Calculators make “Pupils better at Maths”
I saw this headline last week on the BBC news page: http://www.bbc.co.uk/news/education-43500274
Didn’t need Sherlock Holmes to work that out I thought, however on reading the article and reflecting on the story, I was left wondering that, just using a calculator on its own, will it really make you better at maths? Will it really help you reduce errors?
History is littered with mistakes and disasters from highly trained professionals miscalculating some of the most fundamental things.
An Air Canada Boeing 767 jet ran out of fuel in midflight because of two mistakes in figuring the fuel supply of the airline’s first aircraft to use metric measurements.
The fuel had been measured manually with special ”drip sticks” because the electronic gauging system aboard the plane was not working properly. In converting the fuel volume determined from the stick readings into total fuel weight, the wrong conversion factors were used. The net result was that the pilots apparently thought the figure for fuel weight on board was in kilograms when it was, really, pounds. Since one kilogram equals 2.2 pounds, the plane took off with about half the fuel that it should have had.
Luckily, after both engines lost their power, the pilots made what was thought to be the first successful emergency ”dead stick” landing of a commercial jetliner.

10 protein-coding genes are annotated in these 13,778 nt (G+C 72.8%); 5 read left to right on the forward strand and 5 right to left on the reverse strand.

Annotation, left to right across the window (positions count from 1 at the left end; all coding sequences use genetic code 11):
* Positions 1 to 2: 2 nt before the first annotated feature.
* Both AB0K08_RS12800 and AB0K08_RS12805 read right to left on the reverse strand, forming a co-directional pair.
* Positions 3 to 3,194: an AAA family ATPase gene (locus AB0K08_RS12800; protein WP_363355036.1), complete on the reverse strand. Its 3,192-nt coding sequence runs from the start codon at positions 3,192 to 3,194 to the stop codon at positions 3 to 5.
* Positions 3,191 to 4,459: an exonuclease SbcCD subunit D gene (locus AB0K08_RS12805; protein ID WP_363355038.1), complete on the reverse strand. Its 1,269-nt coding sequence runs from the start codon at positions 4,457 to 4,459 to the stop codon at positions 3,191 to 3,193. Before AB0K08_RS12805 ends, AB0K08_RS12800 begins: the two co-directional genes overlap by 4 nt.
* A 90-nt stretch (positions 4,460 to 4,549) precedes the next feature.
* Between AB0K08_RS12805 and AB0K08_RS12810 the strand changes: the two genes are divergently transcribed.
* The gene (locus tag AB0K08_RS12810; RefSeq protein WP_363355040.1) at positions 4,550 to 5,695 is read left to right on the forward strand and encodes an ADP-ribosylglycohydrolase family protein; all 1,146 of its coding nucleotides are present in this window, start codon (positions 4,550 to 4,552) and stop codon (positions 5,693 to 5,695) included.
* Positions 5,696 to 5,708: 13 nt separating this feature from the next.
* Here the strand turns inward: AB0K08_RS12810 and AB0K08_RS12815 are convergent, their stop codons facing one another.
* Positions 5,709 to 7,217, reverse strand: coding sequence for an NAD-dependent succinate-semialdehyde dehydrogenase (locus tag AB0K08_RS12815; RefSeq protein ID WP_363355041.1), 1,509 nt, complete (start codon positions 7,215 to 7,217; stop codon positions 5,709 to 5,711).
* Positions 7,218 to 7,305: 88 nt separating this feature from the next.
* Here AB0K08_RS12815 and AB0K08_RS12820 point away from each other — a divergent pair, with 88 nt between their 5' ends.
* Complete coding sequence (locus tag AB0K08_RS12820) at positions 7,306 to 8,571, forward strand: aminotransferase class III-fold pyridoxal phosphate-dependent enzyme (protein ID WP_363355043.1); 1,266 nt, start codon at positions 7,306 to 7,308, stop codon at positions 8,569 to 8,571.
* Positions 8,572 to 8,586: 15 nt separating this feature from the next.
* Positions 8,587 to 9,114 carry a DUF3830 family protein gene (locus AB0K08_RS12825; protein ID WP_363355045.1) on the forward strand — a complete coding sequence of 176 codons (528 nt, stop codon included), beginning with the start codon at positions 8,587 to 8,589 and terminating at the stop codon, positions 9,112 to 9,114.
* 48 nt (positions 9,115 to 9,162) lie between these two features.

The New York Times July 30, 1983
Fundamental calculating errors are not uncommon in healthcare too, where a high proportion of medicine errors are caused in high-stress environments by under or overprescribing medication (often by a factor of 10) with sometimes fatal results.
One of the core principles of Lean thinking is zero defects, achieving this perfection will enable you to satisfy your customers and ensure your business remains competitive and profitable. By applying this thinking in areas where profit is not the major driver such as passenger or patient safety and protecting your assets you would think would be the right and sensible thing to do; sadly, this is not always the case.
Poka-yoke is a way of avoiding mistakes and the philosophy is that:
- All errors are preventable
- All systems and processes can be designed so it is impossible for an error to occur or go undetected (Includes processes, IT systems and paperwork)
So by just using a calculator without any awareness or understanding of what you are trying to achieve or without any checks and balances will not make you better at maths. A calculator is just a very useful tool which makes the job easier or amplifies the magnitude of the mistake.
When reviewing or designing a process, you should ask the following questions
- Is it impossible to make a mistake?
- Is it easy to do right / hard to do wrong?
- Is it visual/obvious it’s wrong? (Buzz or bell / Colour coding / Vibration / Smell)
- Will the next stage of the process spot the error before it gets to the end user?
- Is the system tolerant to error?
Just some food for thought – In my experience tools, such as calculators and spreadsheets are readily available in workplaces to make jobs quicker and easier, but all too often human error is a convenient answer when things go wrong when the system or process needs to be improved.